Bacterial Meningitis: Prevention is key

Published on May 15, 2019
Authored by Pfizer Medical Team

Even though it is rare, bacterial meningitis often makes the news and our social media feeds. But what exactly is it? How likely are you, your children, or family to catch it? How do you know if you have it? And, last but not least, are there ways to prevent it? This article helps to provide the facts about bacterial meningitis.

What is bacterial meningitis?

Bacterial meningitis is an uncommon but very serious and potentially life-threatening infection. Bacteria can enter the bloodstream and travel to the brain and spinal cord, where it can invade the membranes that surround them. These membranes are called meninges. It is not the same thing as viral meningitis, which is more common and usually less serious.

Bacterial meningitis can be caused by several different types of bacteria, including Haemophilus Influenzae Type B, pneumococcus and meningococcus. Thankfully, routine childhood vaccination has pretty much gotten rid of meningitis caused by Haemophilus Influenza Type B. It has also greatly reduced meningitis caused by pneumococcus and meningococcus. It can lead to permanent disabilities or death and requires immediate medical attention.

Although there are people at higher risk, bacterial meningitis can affect anyone—and it can be highly unpredictable. There are vaccines to help prevent some common causes of bacterial meningitis.

How can you get bacterial meningitis?

The types of bacteria that cause this condition are very common in the environment. In fact, they can live in or on your body without making you sick. People who carry the bacteria without getting sick are called “healthy carriers”. Carriers can still spread the bacteria to other people.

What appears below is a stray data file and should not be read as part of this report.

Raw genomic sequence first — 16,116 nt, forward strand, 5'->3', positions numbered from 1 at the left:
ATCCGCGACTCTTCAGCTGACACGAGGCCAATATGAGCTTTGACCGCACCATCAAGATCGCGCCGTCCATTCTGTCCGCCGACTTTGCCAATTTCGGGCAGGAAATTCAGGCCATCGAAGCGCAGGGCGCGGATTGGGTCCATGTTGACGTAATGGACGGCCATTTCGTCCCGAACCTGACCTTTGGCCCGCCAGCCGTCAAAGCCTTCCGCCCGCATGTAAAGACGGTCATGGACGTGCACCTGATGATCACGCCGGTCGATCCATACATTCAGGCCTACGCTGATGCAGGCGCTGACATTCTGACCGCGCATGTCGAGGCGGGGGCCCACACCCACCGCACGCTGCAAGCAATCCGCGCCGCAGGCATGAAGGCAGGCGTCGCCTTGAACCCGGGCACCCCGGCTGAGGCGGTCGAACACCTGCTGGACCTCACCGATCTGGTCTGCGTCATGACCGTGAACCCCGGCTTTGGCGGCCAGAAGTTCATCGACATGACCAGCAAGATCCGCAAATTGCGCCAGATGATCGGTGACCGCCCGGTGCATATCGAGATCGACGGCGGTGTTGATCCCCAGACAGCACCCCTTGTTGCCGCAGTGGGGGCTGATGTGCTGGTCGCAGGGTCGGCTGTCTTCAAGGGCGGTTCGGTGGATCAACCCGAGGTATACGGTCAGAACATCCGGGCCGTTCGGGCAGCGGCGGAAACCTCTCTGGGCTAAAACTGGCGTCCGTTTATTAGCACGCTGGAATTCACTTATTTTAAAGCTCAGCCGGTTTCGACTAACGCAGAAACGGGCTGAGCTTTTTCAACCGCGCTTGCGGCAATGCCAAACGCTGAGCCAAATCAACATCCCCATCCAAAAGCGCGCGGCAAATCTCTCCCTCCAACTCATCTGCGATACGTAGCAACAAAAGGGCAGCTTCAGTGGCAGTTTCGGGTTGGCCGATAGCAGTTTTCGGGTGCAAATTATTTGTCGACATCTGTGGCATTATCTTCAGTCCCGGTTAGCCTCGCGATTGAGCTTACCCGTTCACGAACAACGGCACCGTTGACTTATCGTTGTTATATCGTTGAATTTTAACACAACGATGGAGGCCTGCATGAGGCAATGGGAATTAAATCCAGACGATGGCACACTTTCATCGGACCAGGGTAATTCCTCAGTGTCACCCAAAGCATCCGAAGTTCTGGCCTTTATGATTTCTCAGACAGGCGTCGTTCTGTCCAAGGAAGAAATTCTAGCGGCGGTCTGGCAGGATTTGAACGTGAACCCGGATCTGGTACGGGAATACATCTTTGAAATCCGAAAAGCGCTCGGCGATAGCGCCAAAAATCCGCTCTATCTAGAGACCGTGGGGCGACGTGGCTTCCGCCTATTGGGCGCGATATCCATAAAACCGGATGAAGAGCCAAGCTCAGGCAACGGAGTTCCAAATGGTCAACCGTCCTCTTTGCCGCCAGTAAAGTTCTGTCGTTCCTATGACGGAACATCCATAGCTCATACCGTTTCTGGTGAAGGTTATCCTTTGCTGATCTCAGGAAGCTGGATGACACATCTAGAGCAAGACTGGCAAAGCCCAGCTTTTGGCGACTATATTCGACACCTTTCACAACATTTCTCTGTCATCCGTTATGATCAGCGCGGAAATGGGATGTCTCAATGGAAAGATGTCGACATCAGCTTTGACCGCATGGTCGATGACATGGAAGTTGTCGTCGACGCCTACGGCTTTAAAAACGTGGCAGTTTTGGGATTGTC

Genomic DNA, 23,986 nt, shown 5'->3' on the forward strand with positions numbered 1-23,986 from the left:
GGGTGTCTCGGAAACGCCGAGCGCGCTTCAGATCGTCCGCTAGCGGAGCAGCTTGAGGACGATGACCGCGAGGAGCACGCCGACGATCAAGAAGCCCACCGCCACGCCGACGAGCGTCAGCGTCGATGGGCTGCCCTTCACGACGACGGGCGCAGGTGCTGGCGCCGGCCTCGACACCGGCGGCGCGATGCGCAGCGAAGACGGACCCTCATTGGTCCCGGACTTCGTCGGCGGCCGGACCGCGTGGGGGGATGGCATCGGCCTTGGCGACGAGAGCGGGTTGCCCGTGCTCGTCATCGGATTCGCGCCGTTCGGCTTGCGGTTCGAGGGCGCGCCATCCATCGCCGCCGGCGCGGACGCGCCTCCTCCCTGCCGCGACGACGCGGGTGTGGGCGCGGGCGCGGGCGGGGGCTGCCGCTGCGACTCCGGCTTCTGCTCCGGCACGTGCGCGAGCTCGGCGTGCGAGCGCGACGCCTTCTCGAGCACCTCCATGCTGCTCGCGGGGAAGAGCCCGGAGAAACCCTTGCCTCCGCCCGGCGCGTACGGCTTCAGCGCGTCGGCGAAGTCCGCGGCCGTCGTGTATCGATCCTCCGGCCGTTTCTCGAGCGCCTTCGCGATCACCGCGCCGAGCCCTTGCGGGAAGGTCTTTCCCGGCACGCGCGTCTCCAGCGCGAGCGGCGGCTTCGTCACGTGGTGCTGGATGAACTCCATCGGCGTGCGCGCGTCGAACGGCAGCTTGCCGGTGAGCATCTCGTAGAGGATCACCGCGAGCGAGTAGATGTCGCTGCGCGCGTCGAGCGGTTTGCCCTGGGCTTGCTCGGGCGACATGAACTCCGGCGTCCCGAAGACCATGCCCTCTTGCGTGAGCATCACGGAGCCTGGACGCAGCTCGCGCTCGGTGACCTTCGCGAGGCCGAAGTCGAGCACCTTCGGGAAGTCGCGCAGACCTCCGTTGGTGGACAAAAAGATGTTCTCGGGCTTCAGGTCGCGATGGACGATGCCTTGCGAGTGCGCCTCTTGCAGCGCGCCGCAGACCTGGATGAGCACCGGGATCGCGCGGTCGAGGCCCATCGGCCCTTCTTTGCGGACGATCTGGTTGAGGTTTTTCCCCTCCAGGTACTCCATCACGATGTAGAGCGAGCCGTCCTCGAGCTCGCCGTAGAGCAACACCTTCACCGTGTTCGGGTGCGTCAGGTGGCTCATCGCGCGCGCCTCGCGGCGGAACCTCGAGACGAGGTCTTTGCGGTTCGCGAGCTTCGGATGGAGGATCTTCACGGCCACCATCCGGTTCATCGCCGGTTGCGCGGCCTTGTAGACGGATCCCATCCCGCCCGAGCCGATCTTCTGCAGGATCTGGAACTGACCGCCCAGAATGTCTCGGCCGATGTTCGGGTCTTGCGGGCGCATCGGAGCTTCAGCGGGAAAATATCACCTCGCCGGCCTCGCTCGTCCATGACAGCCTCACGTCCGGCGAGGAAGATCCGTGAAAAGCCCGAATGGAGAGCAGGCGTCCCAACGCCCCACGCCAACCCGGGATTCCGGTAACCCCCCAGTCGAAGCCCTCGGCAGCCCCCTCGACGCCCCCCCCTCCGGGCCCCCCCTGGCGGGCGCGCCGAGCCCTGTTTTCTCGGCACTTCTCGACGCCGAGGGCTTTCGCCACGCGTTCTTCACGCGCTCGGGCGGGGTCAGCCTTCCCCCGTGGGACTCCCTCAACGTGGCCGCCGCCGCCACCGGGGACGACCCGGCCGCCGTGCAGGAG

People who are at increased risk include:

  • babies and young children.
  • teenagers.
  • people over 65 years old.
  • People with a weakened immune system.
  • People living in a communal setting – such as in colleges and boarding schools.
  • People who travel to certain parts of the world such as sub-Saharan Africa.
  • People who have not completed the routine vaccination schedule.

The reason that the bacteria may cause meningitis in some people is often unknown, though a head injury or a weakened immune system may play a role.

How can it be spread?

There are a number of ways the bacteria can be spread from one person to another, and it often depends on the type of bacteria. These include:

  • During labor and birth, when a mother can spread the bacteria to her baby through the birth canal.
  • Coughing and sneezing when a person is in close physical contact with others.
  • Through contaminated food.

What are the signs and symptoms of bacterial meningitis?

Bacterial meningitis can progress rapidly, and early symptoms are difficult to distinguish from other more common infections—with flu-like symptoms such as fever, headache, nausea, a stiff neck, and vomiting. These symptoms may start after a person has a respiratory illness or sore throat. The disease can become serious within 24 hours.